Britain’s most notorious Islamic cleric has taken to the U.S. airwaves to issue a warning to any American news outlet thinking about depicting Muhammad or mocking Islam.
Doing so will most likely result in a jihadist attack similar to the deadly massacre at the Paris office of satirical newspaper Charlie Hebdo, declared radical British Muslim preacher Anjem Choudary.
Choudary warned Americans to take lessons from the case of Theo Van Gogh, the Dutch filmmaker killed by a Muslim in 2004 after making a film critical of Islam.
Choudary was speaking Thursday to weekend talk-radio host Aaron Klein of New York’s AM 970 The Answer, who this week launched a daily audio online feature.
Klein had referred to complaints in the wake of the Paris attack that Comedy Central had censored a 2010 “South Park” episode that originally was slated to depict Muhammad. In response to threats from Muslims, the episode was altered, and the Muhammad figure was obscured with the word “censored” in a black rectangle.
Klein stressed Comedy Central had not taken any move to air the episode uncensored. He asked Choudary whether or not such a move would result in attacks against the network.
“Yes, I think there is a very strong possibility of a very severe reaction if that were to take place,” Choudary said. “What I would say is that people have been hiding under these euphemisms of freedom of speech, the right to be satirical. There are sensibilities and emotions of people around the world which I’ve taken into consideration.”
Continued Choudary: “Perhaps we can have a moral relationship between the people of France and Muslims. But if they continue down this line of provocation, and if the Americans and ‘South Park’ as well go down that line, I think it can only have really one repercussion. We saw it in Paris. I think that people will come out. They will want to defend the honor of the prophet. Remember, they consider the honor of the prophet even more dear to them than themselves, let alone their own parents or children.”
Choudary went on to warn that any American media outlet that depicted Muhammad or insulted the “honor” of Islam would face similar consequences to that of Van Gogh or the Charlie Hebdo staff.
Klein asked Choudary to clarify: “What you are saying is that if any American news agency or whatever it is, if any American news network depicts the prophet Muhammad, you do expect, to be clear, that they would face the same consequences as Charlie Hebdo? Meaning that they can be attacked?”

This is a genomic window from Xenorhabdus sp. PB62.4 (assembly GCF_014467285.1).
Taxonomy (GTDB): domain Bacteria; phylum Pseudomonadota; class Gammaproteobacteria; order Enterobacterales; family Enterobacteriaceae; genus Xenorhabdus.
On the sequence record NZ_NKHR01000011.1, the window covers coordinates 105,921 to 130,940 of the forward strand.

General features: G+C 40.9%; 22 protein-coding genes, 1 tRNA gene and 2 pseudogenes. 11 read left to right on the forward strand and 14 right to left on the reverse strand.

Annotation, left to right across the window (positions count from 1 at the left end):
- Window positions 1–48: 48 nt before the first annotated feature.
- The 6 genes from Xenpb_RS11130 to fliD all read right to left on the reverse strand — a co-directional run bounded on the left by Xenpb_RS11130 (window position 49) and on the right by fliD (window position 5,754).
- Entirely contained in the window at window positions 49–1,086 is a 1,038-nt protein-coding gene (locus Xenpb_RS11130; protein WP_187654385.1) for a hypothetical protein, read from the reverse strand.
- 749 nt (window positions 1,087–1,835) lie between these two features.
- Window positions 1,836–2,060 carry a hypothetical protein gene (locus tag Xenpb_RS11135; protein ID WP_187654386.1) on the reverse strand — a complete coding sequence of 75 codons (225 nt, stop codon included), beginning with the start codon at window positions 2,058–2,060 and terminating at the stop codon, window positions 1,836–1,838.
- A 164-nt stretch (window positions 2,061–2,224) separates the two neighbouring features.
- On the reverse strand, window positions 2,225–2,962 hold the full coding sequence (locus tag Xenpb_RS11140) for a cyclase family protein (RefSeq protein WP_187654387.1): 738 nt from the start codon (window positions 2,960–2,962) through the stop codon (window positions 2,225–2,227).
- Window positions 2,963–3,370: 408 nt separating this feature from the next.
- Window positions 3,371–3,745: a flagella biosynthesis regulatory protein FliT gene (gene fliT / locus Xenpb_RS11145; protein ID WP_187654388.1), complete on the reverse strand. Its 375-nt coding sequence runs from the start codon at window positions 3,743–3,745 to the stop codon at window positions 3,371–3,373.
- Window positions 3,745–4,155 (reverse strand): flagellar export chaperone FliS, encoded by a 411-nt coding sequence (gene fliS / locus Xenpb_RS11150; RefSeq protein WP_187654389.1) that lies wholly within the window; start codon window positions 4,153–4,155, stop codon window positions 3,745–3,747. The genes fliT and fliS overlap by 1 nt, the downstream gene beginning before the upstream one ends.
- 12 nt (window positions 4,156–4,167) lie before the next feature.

“I believe so,” replied Choudary. “I believe that that would have severe consequences. You know, I am not in charge of Muslims, for example, or how they would react. But one thing can be clear: that the divine text is not subject to change or amendment.”
He added: “What can be changed is man-made laws. People make up laws as they go along. They move the parameters of acceptable behavior. They put curtailments on freedom of expression. And I think in the current climate of insecurity and instability it was about time the honor of the prophet was defended and protected. And people need to take the lesson of what took place yesterday and that has taken place previously as we have already said with people like Theo Van Gogh.
“You know, people are willing to die to defend the honor of the prophet and the sanctity of the Quran. I mean, these are extremely serious values for Muslims. People fight for freedom and democracy. They fight for different things. Muslims fight to defend the prophet’s honor.”
Klein conducted the interview to air on his weekend radio show Sunday as well as for posting today on a new subscription service that offers daily audio updates for his listeners at ConnectPal.com, a recently launched online content marketplace.
In the wake of the Paris attack, as WND reported earlier Thursday, some in the media are recalling Comedy Central’s controversial decision to censor the 2010 episode that was slated to depict Muhammad.
Writing at IndieWire.com, blogger Sam Adams complained: “It doesn’t take fanatics with guns to suppress free speech, just media conglomerates with stockholders where their spines should be.”
Time Magazine media writer James Poniewozik said “the Charlie Hebdo attackers were attacking you too.” He wrote that “unless all of us reject the kowtowing and the playing-it-safe, it absolutely has worked and will work again,” referring to the “South Park” case.
Continued Poniewozik: “No one had to physically attack Comedy Central to make this happen; to this day, you can’t stream an authorized version of “201” online. Ironically, part of the program that was censored was making the point that suppressing speech with violent threats works.”
“The killers in Paris may have been lashing out at cartoons you never saw and would never have wanted to. But the same attack was also against something you would be interested in. You just may never know it, because you’ll never get to see it.”